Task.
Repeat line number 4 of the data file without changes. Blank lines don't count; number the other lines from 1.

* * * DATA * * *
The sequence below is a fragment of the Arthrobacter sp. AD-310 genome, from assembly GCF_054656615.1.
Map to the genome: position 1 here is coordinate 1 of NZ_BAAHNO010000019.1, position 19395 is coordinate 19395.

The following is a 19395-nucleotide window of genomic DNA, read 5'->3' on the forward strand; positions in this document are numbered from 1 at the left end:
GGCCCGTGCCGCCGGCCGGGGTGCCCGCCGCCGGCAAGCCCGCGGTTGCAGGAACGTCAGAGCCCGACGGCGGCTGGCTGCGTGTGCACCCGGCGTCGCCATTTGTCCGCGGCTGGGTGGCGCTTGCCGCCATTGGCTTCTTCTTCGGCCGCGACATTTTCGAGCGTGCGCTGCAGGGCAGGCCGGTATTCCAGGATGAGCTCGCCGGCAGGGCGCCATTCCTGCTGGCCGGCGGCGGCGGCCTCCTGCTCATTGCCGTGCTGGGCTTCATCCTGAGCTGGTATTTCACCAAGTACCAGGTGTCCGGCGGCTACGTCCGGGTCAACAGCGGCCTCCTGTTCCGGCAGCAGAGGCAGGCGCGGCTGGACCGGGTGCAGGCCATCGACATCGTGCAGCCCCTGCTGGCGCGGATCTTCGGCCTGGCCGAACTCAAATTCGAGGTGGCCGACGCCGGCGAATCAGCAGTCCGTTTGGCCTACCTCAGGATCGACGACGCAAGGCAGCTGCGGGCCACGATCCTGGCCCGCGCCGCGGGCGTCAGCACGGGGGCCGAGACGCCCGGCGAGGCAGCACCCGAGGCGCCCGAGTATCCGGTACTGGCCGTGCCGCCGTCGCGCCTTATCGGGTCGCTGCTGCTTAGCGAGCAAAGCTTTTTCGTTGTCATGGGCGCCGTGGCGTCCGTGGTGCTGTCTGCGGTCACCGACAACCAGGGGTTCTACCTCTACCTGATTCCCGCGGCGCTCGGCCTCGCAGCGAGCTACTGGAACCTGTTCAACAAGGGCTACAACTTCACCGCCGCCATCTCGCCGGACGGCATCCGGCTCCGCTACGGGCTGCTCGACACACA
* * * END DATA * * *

GGCCCGTGCCGCCGGCCGGGGTGCCCGCCGCCGGCAAGCCCGCGGTTGCAGGAACGTCAGAGCCCGACGGCGGCTGGCTGCGTGTGCACCCGGCGTCGCCATTTGTCCGCGGCTGGGTGGCGCTTGCCGCCATTGGCTTCTTCTTCGGCCGCGACATTTTCGAGCGTGCGCTGCAGGGCAGGCCGGTATTCCAGGATGAGCTCGCCGGCAGGGCGCCATTCCTGCTGGCCGGCGGCGGCGGCCTCCTGCTCATTGCCGTGCTGGGCTTCATCCTGAGCTGGTATTTCACCAAGTACCAGGTGTCCGGCGGCTACGTCCGGGTCAACAGCGGCCTCCTGTTCCGGCAGCAGAGGCAGGCGCGGCTGGACCGGGTGCAGGCCATCGACATCGTGCAGCCCCTGCTGGCGCGGATCTTCGGCCTGGCCGAACTCAAATTCGAGGTGGCCGACGCCGGCGAATCAGCAGTCCGTTTGGCCTACCTCAGGATCGACGACGCAAGGCAGCTGCGGGCCACGATCCTGGCCCGCGCCGCGGGCGTCAGCACGGGGGCCGAGACGCCCGGCGAGGCAGCACCCGAGGCGCCCGAGTATCCGGTACTGGCCGTGCCGCCGTCGCGCCTTATCGGGTCGCTGCTGCTTAGCGAGCAAAGCTTTTTCGTTGTCATGGGCGCCGTGGCGTCCGTGGTGCTGTCTGCGGTCACCGACAACCAGGGGTTCTACCTCTACCTGATTCCCGCGGCGCTCGGCCTCGCAGCGAGCTACTGGAACCTGTTCAACAAGGGCTACAACTTCACCGCCGCCATCTCGCCGGACGGCATCCGGCTCCGCTACGGGCTGCTCGACACACA